Tag Archives: biography

Prince Henry “the Navigator”: A Life – Peter E. Russell

Henry begins with a text listing his view of what the objectives of any man’s life are…First of all is man’s duty to secure salvation for his soul. This is by definition the most important goal of human life. Next is the pursuit of honour for himself, his name, his lineage and his nation. Honour, declares the prince, is passed on by inheritance from generation to generation and so concerns the very essence of worldly existence. If he possesses honour, a man’s name and reputation will endure until the world’s end…He dismisses as worthless most of the activities necessary either to make life tolerable or, indeed, to keep going at all.

Prince Henry “The Navigator” is a detailed biography by Peter Russell of the famous Portuguese prince who started the Portuguese maritime discoveries of the 15th century.

The Prince was obsessed by his crusading destiny and, under his pressure, the Portuguese conquered Ceuta. He then goes against everyone, seasoned sailors and common knowledge, to fund expeditions going beyond Cape Bojador, a place after which sailing was considered impossible. This was a crucial moment that defined the destiny of Portugal.

A splendid expeditions and commerce organizer.

Prince Henry also organized and pushed the discoveries for decades, until his death, despite the fact he was constantly struggling with bankruptcy. The trade with Guinea (mainly slaves) and, principally, the riches from Madeira (wood, dyes, sugar) brought much wealth to the country and showed that profit could be made from maritime discoveries.

He was open to people of skill, hiring foreigners in his service, mainly Genoese to develop trade. Rusell suggests that some of the funds to finance the expeditions were coming from the Genoese merchant houses in Portugal.

The ascetic Prince was very close to his retinue, always trying to help them and give them positions. Maybe his court was not always paid in time, but he tried to take care of his knights and servants.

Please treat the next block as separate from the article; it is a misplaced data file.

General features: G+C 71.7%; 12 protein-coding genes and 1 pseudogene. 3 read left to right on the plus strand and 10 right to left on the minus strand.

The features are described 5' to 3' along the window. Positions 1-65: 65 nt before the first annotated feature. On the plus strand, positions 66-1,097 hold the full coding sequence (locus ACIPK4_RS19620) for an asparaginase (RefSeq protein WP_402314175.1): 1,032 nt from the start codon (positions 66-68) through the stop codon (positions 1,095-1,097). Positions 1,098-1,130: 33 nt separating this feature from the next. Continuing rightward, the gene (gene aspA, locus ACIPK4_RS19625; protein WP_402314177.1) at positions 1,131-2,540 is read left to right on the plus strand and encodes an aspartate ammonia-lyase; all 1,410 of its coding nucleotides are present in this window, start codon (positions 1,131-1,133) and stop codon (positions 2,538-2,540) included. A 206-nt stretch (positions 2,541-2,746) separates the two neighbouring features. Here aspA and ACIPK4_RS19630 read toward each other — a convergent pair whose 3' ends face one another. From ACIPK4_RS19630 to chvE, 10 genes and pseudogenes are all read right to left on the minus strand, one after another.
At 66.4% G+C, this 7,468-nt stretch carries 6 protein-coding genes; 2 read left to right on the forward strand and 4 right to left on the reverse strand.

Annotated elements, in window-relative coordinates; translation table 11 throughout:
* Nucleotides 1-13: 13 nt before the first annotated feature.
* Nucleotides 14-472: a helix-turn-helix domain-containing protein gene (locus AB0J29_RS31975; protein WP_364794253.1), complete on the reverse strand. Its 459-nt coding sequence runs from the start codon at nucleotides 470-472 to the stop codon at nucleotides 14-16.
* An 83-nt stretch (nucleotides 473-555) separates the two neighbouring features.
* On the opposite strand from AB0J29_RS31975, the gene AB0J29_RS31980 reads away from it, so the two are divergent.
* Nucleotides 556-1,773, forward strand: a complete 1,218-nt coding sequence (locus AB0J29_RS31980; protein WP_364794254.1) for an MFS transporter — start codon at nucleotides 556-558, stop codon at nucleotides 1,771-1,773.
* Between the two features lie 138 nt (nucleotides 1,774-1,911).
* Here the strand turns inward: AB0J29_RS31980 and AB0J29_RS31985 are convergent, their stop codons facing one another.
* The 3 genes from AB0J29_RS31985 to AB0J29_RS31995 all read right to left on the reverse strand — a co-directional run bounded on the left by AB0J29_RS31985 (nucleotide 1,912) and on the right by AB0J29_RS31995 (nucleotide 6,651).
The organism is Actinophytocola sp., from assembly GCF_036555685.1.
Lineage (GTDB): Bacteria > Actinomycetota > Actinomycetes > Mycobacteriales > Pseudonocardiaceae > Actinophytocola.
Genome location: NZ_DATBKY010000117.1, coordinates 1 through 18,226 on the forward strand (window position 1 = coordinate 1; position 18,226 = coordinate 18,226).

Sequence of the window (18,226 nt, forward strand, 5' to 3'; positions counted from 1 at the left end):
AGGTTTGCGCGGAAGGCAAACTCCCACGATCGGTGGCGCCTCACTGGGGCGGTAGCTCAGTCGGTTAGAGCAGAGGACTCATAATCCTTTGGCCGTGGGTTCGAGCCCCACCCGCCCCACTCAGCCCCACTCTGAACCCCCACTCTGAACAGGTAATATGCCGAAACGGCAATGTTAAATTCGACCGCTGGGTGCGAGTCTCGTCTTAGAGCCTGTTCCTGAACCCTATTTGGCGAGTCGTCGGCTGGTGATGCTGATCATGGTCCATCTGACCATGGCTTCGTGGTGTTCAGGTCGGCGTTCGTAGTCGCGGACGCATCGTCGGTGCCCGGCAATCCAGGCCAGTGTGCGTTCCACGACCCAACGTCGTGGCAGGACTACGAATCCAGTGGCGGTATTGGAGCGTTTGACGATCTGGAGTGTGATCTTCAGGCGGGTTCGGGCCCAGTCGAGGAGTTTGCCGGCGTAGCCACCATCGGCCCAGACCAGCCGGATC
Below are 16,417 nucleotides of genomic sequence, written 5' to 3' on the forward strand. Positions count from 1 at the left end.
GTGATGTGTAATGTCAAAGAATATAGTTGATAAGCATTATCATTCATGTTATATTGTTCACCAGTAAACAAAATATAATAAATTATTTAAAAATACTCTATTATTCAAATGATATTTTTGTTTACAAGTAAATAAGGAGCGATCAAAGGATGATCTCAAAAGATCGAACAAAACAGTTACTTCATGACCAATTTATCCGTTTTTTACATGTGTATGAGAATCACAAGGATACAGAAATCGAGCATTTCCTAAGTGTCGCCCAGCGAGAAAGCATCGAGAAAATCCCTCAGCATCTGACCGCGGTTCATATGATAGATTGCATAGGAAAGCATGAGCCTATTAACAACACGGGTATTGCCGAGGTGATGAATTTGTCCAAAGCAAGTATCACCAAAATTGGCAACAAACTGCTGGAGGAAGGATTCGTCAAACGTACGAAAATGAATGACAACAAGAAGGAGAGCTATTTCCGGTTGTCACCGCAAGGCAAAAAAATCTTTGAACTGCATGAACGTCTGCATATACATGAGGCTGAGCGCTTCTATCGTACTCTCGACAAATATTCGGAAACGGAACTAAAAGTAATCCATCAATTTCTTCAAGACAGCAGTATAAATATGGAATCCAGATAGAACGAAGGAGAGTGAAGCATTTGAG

The biographer is a balanced writer of Price Henry’s life. The debacle of Tangier, when the Portuguese attacked the Marinid Morocco’s port, again at the Prince’s pressure, shows a darker side of the noble. To be allowed to leave, the Prince agreed to give back Ceuta, leaving his brother as guarantee. He never returned the city to the Moroccans and his brother died in prison.

While the Prince always presented his expeditions as religious attempts to christianize Africa, the purpose looks more likely to be profit. Putting the cross of the Order of Christ, where he was leader, on the sails certainly helped to boost this image. In practice, no churches were built in Africa and he cruelly defended his monopoly of trade to Guinea, especially against the Castilians.

But, why was he starting the expeditions? Why not others? Maybe the answer lies on two aspects: first, he was conditioned to go towards the sea, there was nothing of enough value, or too costly to get if North Africa was attacked; secondly, he wanted more than others to become famous. The biographer suggests that the Prince strongly believed that he could get by sea to the mythical kingdom of Preacher John, a Christian kingdom full of riches in Africa. Of course, the conditions were set for discovery: internal stability in Portugal, with Castile fighting internal wars, no threat from Africa, ships that could travel such long distances, enough wealth to finance the expeditions, skilled and courageous sailors, etc..